Accountants: Keep an eye on these new small-business regulations in 2016
May 09, 2016

While April tax deadlines have come and gone, new laws and regulations continue to pop up in 2016 that will affect how accountants and bookkeepers work with and best serve their small-business clients. As such, it is a good idea for these accounting professionals to stay on top of these changes and communicate their effects clearly.

With that in mind, here are some of the biggest changes and accounting trends to keep an eye on in 2016:

Form 1099 just got more difficult
Some of the biggest tax changes accountants, bookkeepers and their small-business clients will need to pay attention to is in health care coverage. For starters, businesses that are subject to the health care mandate expands in 2016. Now, not only must companies with 100 or more full-time employees provide coverage, but smaller businesses that employ 50-99 workers must do so as well. 

However, as Small Biz Trends pointed out, providing coverage is not enough. The health insurance offered to employees must actually be affordable, which is determined by a set percentage of workers' wages that is not to be exceeded.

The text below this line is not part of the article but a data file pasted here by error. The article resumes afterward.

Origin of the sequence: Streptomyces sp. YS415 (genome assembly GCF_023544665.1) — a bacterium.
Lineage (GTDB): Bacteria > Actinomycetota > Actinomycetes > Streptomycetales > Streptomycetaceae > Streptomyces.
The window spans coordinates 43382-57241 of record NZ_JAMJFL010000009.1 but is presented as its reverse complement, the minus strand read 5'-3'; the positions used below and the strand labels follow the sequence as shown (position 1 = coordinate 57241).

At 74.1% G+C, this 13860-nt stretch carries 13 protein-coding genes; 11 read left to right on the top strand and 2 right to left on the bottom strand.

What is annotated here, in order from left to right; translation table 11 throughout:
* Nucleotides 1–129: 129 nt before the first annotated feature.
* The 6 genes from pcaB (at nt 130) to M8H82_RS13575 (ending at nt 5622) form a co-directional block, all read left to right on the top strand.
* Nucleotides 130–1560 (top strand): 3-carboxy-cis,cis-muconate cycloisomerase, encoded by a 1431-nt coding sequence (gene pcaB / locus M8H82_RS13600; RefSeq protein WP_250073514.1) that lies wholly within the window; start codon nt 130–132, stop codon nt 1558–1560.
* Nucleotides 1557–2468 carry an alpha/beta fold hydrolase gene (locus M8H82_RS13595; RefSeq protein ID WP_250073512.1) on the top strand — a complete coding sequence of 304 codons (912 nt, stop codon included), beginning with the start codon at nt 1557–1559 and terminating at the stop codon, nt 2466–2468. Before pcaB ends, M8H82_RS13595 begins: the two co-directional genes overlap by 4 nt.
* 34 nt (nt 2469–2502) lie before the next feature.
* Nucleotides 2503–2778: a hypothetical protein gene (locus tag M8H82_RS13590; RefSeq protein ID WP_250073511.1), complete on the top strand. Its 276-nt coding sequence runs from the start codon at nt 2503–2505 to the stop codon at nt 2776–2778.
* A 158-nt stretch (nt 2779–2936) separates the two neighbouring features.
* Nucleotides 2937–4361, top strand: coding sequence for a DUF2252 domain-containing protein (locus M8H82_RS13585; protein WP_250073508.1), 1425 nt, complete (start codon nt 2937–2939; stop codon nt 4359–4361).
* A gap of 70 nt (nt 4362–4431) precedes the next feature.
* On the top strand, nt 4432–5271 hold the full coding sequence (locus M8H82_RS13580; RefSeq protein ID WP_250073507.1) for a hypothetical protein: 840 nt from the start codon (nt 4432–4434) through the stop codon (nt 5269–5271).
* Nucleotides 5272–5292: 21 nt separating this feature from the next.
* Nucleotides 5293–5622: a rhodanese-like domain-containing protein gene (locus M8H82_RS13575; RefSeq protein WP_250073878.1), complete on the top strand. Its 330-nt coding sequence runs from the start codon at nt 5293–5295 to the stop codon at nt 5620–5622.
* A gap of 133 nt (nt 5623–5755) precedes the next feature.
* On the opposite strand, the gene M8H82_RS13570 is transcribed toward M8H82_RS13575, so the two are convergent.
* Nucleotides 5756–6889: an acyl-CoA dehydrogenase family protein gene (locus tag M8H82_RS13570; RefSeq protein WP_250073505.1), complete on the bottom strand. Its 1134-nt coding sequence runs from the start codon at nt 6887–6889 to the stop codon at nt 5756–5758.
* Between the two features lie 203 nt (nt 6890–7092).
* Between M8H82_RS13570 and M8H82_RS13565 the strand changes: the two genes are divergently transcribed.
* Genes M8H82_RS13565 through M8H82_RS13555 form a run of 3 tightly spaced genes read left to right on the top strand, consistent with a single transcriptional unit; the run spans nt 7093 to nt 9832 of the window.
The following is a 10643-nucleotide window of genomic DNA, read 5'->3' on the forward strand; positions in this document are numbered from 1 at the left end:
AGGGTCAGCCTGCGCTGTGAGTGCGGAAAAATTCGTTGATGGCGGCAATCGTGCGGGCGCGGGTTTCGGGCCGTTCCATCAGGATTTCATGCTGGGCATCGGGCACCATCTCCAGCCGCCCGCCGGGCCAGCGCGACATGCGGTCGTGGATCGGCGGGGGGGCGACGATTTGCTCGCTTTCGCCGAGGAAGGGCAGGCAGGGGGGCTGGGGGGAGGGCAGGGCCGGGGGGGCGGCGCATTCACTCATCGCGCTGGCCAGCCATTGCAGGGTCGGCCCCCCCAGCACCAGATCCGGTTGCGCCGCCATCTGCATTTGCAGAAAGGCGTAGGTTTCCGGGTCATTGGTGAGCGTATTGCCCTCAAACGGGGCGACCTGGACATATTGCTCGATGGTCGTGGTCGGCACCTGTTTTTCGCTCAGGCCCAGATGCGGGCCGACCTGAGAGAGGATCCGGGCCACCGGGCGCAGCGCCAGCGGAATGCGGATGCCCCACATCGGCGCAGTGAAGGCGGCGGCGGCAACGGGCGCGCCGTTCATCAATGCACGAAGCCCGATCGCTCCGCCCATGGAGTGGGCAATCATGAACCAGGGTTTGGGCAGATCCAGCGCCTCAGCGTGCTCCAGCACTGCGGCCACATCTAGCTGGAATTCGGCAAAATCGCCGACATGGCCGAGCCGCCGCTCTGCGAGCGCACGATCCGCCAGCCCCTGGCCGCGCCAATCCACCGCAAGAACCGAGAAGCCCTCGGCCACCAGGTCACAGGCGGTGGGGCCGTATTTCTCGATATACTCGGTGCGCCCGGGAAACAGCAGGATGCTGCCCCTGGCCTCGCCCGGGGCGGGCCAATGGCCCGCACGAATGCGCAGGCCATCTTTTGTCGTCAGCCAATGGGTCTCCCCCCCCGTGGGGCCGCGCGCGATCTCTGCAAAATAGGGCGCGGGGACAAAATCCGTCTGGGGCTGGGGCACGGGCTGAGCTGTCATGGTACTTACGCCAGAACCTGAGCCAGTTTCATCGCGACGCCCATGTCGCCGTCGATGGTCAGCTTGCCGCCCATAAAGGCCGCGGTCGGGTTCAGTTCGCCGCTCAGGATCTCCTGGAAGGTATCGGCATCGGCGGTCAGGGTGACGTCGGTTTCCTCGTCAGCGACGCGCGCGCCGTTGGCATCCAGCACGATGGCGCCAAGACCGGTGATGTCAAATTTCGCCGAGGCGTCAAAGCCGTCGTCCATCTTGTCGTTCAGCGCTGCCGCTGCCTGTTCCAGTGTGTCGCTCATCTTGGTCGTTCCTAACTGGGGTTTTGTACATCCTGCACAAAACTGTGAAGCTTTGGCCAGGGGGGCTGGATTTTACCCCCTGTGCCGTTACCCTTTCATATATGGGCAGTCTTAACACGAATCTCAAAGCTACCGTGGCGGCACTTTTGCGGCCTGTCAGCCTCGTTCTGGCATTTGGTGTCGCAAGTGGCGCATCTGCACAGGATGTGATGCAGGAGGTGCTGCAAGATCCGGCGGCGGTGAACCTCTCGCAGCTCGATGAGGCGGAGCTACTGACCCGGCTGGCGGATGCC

Another item that accounting professionals will want to be careful of when it comes to health coverage is a new reporting requirement - regardless of whether you provide insurance to employees or not. While small businesses and their accountants and bookkeepers may have come into contact with this requirement in early 2016, the rule's relative newness bears a reminder: All employees will need to fill out Form 1095-B, Health Coverage, and employers will need to send these forms to the IRS.

These are by no means the only changes to how employers report and provide coverage, nor are they likely to be the last as lawmakers continue to refine and tweak Obamacare.

Understanding the salary threshold
On January 1, 2016, a new rule was proposed by the Department of Labor that would raise the salary threshold for overtime to $50,440. That means, employees that make at least this amount annually are exempt for overtime regulations. As such, employers do not have to pay them for that extra time.

However, following the rule's announcement, criticism has flooded in from employers and lawmakers, with many voicing concern that $50,440 was too big an increase from the previous threshold of $23,660. Since then, a revised number - $47,000 - has been proposed as the new threshold.

Once the final rule is published, employers will have 60 days before it becomes law. Working closely with an accountant or bookkeeper will help companies best prepare and integrate the change into their workplaces.

Nexus: G-WEBCD4